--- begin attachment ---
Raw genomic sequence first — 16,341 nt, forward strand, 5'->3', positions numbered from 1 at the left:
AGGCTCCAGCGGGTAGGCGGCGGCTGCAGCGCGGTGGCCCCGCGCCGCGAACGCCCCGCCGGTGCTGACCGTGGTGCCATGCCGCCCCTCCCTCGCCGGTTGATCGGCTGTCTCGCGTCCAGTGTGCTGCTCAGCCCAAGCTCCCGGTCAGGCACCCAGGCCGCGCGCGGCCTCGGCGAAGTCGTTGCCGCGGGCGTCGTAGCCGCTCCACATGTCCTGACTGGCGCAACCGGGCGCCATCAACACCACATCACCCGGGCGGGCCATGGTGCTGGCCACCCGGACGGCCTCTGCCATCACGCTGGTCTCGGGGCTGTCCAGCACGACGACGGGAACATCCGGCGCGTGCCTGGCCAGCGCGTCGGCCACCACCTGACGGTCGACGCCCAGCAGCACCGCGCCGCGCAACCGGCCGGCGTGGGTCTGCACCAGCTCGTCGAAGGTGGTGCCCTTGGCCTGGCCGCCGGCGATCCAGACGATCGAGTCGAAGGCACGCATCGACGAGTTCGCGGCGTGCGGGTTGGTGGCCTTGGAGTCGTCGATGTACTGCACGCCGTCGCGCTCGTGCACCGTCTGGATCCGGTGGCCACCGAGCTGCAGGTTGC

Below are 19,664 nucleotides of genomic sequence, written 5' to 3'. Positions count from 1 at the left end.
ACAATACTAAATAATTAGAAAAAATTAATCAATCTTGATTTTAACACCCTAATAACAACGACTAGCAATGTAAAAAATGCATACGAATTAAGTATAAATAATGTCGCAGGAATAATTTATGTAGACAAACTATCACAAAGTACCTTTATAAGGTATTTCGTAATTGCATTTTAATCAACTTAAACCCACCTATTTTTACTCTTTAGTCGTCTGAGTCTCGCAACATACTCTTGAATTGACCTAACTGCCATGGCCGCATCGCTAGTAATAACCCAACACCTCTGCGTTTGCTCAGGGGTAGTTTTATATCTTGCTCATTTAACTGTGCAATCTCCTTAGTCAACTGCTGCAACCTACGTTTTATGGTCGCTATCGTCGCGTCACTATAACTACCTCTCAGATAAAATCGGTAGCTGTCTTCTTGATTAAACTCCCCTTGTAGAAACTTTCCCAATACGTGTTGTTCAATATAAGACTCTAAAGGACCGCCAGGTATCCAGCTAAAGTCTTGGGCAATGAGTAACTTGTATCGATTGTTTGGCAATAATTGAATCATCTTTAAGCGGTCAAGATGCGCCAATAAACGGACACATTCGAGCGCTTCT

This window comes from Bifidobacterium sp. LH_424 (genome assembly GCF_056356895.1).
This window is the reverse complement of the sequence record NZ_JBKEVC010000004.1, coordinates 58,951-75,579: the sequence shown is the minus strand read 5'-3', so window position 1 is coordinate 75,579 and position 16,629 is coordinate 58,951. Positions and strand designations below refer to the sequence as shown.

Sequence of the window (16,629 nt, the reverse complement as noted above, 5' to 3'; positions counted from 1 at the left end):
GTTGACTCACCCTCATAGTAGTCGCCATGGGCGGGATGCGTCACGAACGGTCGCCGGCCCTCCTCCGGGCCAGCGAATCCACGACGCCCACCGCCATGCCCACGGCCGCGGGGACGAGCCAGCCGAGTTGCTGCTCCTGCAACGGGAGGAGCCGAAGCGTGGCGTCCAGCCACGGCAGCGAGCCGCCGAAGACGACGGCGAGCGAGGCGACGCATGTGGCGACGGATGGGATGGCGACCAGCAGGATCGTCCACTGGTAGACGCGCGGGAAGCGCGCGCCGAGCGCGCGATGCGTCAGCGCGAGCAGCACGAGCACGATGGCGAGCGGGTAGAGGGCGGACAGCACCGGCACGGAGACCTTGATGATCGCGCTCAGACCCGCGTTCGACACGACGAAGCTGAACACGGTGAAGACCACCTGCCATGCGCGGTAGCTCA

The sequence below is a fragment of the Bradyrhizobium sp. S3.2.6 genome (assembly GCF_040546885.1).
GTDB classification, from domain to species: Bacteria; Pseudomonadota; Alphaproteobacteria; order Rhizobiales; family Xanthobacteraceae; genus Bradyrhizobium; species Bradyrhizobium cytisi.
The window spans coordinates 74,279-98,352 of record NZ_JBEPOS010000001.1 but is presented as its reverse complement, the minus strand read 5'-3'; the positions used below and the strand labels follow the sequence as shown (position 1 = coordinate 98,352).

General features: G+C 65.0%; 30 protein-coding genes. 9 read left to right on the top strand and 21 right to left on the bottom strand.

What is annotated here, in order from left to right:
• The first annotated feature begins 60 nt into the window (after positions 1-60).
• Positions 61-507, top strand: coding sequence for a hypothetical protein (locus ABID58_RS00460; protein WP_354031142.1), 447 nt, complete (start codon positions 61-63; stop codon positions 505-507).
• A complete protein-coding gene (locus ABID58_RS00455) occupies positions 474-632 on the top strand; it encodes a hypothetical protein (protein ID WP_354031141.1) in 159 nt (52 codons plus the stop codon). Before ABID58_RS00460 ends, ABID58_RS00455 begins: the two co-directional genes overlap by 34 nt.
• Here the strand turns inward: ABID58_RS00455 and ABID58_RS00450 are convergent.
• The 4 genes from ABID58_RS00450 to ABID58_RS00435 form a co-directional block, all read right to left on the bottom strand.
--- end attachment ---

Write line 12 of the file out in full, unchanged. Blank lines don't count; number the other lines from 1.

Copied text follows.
General features: G+C 65.0%; 30 protein-coding genes. 9 read left to right on the top strand and 21 right to left on the bottom strand.